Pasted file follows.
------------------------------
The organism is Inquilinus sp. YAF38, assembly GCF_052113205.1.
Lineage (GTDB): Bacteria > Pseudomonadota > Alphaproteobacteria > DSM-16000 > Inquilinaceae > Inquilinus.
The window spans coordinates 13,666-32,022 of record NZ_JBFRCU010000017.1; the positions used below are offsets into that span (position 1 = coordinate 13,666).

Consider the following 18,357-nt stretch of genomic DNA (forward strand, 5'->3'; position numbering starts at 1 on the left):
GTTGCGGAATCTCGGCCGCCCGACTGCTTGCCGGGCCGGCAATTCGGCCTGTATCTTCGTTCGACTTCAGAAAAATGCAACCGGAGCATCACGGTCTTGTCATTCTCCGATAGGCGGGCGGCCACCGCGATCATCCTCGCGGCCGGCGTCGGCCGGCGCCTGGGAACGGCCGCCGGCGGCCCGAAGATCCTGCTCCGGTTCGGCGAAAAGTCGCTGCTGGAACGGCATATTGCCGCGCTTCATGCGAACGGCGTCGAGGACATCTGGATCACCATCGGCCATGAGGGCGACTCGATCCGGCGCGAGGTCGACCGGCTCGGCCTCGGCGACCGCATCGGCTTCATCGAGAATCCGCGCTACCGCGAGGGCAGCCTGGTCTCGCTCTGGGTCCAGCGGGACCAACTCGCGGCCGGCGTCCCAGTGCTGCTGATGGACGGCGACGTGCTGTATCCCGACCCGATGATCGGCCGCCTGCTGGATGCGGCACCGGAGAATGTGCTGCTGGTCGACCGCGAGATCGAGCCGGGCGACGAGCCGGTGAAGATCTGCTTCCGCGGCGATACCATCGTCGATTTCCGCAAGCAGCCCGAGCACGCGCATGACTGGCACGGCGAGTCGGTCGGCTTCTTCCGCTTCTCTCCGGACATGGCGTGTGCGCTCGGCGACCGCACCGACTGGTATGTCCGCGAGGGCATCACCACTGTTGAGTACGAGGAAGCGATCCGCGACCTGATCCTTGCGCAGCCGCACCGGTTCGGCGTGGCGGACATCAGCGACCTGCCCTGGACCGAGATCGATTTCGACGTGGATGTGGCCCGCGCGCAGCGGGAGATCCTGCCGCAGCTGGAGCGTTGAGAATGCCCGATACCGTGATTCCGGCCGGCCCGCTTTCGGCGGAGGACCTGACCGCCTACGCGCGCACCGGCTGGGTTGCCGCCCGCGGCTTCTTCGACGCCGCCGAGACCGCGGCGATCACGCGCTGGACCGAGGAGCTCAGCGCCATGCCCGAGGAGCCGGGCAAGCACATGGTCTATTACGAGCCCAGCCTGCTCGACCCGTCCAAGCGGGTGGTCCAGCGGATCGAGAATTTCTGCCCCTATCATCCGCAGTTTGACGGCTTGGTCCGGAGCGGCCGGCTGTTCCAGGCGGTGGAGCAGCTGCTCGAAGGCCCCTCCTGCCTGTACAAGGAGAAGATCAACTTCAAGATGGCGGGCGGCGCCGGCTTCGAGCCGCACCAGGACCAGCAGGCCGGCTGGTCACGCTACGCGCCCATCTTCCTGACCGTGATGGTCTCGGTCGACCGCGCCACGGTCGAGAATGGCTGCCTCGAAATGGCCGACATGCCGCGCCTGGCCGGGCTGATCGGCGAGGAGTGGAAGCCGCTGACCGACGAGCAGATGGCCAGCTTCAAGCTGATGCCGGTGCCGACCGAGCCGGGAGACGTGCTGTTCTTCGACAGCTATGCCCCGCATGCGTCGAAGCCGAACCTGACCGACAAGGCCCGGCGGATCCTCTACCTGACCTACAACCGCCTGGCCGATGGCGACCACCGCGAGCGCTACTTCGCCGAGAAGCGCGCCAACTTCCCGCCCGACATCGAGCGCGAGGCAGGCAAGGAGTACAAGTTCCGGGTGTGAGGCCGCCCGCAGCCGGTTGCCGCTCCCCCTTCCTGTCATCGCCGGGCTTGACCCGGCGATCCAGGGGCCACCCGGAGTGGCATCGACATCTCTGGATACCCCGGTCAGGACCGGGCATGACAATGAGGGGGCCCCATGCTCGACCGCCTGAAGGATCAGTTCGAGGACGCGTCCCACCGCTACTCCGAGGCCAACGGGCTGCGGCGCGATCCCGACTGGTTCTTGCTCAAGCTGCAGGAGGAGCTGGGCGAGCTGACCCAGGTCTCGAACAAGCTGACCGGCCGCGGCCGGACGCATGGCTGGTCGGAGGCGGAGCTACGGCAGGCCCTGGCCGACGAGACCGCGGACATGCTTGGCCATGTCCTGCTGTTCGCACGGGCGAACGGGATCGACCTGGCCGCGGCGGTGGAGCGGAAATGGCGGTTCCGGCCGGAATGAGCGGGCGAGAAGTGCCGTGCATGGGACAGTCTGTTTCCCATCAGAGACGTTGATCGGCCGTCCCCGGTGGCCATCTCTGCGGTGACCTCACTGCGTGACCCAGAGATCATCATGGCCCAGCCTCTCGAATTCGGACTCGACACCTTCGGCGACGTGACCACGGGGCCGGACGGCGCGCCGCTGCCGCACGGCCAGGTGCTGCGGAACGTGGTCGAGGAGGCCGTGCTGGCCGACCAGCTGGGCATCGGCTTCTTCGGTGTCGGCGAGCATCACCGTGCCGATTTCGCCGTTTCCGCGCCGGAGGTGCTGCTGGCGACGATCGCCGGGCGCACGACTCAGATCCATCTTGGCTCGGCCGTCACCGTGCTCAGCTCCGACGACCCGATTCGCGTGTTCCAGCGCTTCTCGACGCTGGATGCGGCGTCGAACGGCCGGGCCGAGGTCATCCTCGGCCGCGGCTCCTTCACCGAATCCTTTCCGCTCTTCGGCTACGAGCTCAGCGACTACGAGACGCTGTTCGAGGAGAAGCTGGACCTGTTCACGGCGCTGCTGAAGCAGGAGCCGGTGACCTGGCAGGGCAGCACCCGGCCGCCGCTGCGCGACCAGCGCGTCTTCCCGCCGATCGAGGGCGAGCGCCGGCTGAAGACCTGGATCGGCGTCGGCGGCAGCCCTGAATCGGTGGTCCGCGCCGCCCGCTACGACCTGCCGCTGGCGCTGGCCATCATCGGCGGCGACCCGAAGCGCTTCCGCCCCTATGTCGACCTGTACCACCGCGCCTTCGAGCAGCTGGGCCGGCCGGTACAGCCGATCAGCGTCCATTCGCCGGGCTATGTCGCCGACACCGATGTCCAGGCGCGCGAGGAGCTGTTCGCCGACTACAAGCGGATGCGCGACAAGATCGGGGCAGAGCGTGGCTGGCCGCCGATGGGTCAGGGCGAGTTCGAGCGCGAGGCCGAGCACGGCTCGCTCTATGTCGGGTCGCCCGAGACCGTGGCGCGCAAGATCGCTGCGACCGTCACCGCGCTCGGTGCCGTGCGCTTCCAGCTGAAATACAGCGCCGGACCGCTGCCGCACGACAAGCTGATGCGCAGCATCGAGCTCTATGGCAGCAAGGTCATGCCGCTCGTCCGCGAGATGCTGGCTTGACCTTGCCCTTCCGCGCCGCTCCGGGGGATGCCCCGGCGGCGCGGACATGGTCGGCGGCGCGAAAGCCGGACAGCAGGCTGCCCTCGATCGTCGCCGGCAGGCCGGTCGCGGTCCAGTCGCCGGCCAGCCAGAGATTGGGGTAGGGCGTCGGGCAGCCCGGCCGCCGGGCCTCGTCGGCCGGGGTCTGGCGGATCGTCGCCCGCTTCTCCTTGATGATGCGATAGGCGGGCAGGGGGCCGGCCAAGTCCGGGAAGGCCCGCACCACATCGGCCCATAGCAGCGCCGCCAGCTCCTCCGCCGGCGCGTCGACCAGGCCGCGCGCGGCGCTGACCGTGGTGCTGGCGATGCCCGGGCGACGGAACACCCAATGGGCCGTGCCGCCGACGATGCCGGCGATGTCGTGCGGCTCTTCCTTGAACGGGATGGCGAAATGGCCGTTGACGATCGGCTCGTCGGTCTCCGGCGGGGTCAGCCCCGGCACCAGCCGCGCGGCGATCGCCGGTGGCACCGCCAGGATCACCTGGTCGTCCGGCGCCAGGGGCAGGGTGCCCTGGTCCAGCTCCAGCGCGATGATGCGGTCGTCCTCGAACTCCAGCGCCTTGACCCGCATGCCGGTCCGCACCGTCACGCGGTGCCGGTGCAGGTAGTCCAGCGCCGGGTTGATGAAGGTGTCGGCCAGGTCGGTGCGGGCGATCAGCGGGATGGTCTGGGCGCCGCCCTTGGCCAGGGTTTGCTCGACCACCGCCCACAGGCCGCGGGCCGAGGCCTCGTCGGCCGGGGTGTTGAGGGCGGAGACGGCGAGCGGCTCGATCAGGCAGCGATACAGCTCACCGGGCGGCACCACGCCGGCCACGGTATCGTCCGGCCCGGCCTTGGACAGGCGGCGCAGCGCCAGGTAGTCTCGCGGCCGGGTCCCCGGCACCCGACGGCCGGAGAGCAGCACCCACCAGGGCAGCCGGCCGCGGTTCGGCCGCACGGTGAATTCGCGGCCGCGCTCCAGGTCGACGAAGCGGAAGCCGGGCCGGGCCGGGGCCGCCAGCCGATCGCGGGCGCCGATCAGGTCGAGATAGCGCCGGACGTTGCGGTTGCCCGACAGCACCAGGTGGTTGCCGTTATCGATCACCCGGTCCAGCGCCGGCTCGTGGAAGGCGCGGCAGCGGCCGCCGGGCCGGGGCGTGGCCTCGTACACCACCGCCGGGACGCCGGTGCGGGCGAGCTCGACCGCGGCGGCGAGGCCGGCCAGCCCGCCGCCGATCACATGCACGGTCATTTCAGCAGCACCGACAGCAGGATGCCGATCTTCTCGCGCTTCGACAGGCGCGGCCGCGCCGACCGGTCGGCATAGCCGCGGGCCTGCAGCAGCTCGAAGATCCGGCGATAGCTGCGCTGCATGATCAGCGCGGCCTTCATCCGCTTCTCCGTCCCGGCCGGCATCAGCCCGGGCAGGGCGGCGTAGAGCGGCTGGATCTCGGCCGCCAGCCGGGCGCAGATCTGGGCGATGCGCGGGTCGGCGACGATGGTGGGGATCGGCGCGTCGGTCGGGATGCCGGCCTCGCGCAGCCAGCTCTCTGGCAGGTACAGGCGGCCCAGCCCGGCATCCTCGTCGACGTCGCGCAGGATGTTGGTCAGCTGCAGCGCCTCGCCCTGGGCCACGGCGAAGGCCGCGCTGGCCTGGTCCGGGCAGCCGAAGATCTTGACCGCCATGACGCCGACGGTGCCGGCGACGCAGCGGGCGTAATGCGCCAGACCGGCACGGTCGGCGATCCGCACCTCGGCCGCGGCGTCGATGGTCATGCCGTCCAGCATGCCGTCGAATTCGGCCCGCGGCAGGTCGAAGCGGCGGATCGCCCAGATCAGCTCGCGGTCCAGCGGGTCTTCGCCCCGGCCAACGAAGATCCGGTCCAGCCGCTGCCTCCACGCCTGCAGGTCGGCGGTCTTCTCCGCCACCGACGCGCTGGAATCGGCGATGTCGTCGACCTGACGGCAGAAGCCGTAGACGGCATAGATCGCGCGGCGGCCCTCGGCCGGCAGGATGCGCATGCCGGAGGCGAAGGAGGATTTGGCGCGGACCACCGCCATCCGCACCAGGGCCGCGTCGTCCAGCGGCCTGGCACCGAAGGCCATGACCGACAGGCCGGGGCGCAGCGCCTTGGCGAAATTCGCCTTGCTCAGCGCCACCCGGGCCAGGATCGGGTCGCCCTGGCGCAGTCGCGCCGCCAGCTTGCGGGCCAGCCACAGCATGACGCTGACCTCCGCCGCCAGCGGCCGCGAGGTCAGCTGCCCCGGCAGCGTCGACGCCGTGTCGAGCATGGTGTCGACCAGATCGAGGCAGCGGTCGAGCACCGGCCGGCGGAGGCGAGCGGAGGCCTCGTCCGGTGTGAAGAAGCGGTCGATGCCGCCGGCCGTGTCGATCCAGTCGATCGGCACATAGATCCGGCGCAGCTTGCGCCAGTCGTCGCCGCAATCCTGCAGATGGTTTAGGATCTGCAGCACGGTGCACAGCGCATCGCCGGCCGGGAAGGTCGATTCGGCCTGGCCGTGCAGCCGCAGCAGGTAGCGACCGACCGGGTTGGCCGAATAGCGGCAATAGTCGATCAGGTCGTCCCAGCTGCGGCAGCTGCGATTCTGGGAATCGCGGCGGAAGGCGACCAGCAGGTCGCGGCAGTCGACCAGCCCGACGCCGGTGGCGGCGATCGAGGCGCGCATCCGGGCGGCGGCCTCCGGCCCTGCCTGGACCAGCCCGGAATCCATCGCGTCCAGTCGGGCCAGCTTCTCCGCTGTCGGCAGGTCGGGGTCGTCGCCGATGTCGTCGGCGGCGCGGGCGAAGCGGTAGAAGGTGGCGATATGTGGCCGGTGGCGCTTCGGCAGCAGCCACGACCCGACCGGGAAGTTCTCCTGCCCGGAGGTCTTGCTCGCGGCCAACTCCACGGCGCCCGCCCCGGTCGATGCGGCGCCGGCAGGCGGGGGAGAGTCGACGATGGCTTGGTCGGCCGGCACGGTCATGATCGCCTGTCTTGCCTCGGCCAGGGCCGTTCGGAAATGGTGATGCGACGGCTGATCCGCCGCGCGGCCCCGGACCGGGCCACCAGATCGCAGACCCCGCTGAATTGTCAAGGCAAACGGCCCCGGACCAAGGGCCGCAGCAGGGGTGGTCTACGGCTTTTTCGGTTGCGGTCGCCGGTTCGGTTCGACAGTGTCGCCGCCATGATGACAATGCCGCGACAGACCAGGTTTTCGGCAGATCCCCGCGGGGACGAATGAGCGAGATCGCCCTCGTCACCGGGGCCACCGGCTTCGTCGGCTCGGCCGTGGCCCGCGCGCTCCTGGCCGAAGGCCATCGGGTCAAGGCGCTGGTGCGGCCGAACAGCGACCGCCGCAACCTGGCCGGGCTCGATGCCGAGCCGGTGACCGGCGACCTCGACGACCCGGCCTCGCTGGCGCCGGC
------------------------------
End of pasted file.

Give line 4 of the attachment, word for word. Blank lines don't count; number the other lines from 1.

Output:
Consider the following 18,357-nt stretch of genomic DNA (forward strand, 5'->3'; position numbering starts at 1 on the left):